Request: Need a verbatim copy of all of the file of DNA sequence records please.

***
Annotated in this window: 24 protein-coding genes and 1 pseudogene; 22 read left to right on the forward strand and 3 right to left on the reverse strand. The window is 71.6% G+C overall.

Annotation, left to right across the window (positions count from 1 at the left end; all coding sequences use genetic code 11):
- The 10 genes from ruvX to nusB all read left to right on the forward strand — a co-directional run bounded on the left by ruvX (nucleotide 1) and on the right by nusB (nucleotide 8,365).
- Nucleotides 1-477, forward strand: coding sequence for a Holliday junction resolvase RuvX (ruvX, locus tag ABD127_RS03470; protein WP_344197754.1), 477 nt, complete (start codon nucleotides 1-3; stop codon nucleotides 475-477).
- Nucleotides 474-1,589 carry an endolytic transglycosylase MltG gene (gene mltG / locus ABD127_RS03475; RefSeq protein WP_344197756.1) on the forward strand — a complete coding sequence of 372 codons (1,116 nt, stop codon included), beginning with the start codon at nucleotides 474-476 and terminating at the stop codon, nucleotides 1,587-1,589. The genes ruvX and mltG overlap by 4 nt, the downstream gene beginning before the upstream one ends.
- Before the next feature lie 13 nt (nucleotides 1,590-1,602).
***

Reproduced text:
Annotated in this window: 24 protein-coding genes and 1 pseudogene; 22 read left to right on the forward strand and 3 right to left on the reverse strand. The window is 71.6% G+C overall.

Annotation, left to right across the window (positions count from 1 at the left end; all coding sequences use genetic code 11):
- The 10 genes from ruvX to nusB all read left to right on the forward strand — a co-directional run bounded on the left by ruvX (nucleotide 1) and on the right by nusB (nucleotide 8,365).
- Nucleotides 1-477, forward strand: coding sequence for a Holliday junction resolvase RuvX (ruvX, locus tag ABD127_RS03470; protein WP_344197754.1), 477 nt, complete (start codon nucleotides 1-3; stop codon nucleotides 475-477).
- Nucleotides 474-1,589 carry an endolytic transglycosylase MltG gene (gene mltG / locus ABD127_RS03475; RefSeq protein WP_344197756.1) on the forward strand — a complete coding sequence of 372 codons (1,116 nt, stop codon included), beginning with the start codon at nucleotides 474-476 and terminating at the stop codon, nucleotides 1,587-1,589. The genes ruvX and mltG overlap by 4 nt, the downstream gene beginning before the upstream one ends.
- Before the next feature lie 13 nt (nucleotides 1,590-1,602).